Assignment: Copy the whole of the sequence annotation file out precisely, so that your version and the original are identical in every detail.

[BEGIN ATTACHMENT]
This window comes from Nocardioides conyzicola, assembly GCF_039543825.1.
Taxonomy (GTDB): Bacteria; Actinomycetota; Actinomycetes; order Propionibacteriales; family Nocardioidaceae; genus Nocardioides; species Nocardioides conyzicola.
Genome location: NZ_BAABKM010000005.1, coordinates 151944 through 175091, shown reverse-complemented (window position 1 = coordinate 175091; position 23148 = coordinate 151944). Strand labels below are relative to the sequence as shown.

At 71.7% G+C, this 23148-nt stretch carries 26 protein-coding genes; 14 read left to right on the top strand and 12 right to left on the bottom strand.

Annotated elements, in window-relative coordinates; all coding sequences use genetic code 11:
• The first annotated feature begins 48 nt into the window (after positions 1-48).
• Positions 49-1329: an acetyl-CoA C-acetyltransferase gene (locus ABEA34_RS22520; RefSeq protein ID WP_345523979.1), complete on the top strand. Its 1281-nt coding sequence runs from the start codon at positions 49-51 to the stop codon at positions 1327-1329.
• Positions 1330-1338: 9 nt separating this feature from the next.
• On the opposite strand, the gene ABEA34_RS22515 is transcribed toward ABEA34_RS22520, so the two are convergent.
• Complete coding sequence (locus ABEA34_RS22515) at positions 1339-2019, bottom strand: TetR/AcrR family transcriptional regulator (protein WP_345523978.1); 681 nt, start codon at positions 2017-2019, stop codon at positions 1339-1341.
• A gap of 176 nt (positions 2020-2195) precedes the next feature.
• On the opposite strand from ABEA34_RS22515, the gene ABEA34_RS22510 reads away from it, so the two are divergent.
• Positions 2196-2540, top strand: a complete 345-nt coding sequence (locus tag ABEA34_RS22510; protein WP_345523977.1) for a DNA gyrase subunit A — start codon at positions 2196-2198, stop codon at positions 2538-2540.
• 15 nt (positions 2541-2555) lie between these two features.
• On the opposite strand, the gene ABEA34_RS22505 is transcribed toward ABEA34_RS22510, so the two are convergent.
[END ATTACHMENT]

This window comes from Nocardioides conyzicola, assembly GCF_039543825.1.
Taxonomy (GTDB): Bacteria; Actinomycetota; Actinomycetes; order Propionibacteriales; family Nocardioidaceae; genus Nocardioides; species Nocardioides conyzicola.
Genome location: NZ_BAABKM010000005.1, coordinates 151944 through 175091, shown reverse-complemented (window position 1 = coordinate 175091; position 23148 = coordinate 151944). Strand labels below are relative to the sequence as shown.

At 71.7% G+C, this 23148-nt stretch carries 26 protein-coding genes; 14 read left to right on the top strand and 12 right to left on the bottom strand.

Annotated elements, in window-relative coordinates; all coding sequences use genetic code 11:
• The first annotated feature begins 48 nt into the window (after positions 1-48).
• Positions 49-1329: an acetyl-CoA C-acetyltransferase gene (locus ABEA34_RS22520; RefSeq protein ID WP_345523979.1), complete on the top strand. Its 1281-nt coding sequence runs from the start codon at positions 49-51 to the stop codon at positions 1327-1329.
• Positions 1330-1338: 9 nt separating this feature from the next.
• On the opposite strand, the gene ABEA34_RS22515 is transcribed toward ABEA34_RS22520, so the two are convergent.
• Complete coding sequence (locus ABEA34_RS22515) at positions 1339-2019, bottom strand: TetR/AcrR family transcriptional regulator (protein WP_345523978.1); 681 nt, start codon at positions 2017-2019, stop codon at positions 1339-1341.
• A gap of 176 nt (positions 2020-2195) precedes the next feature.
• On the opposite strand from ABEA34_RS22515, the gene ABEA34_RS22510 reads away from it, so the two are divergent.
• Positions 2196-2540, top strand: a complete 345-nt coding sequence (locus tag ABEA34_RS22510; protein WP_345523977.1) for a DNA gyrase subunit A — start codon at positions 2196-2198, stop codon at positions 2538-2540.
• 15 nt (positions 2541-2555) lie between these two features.
• On the opposite strand, the gene ABEA34_RS22505 is transcribed toward ABEA34_RS22510, so the two are convergent.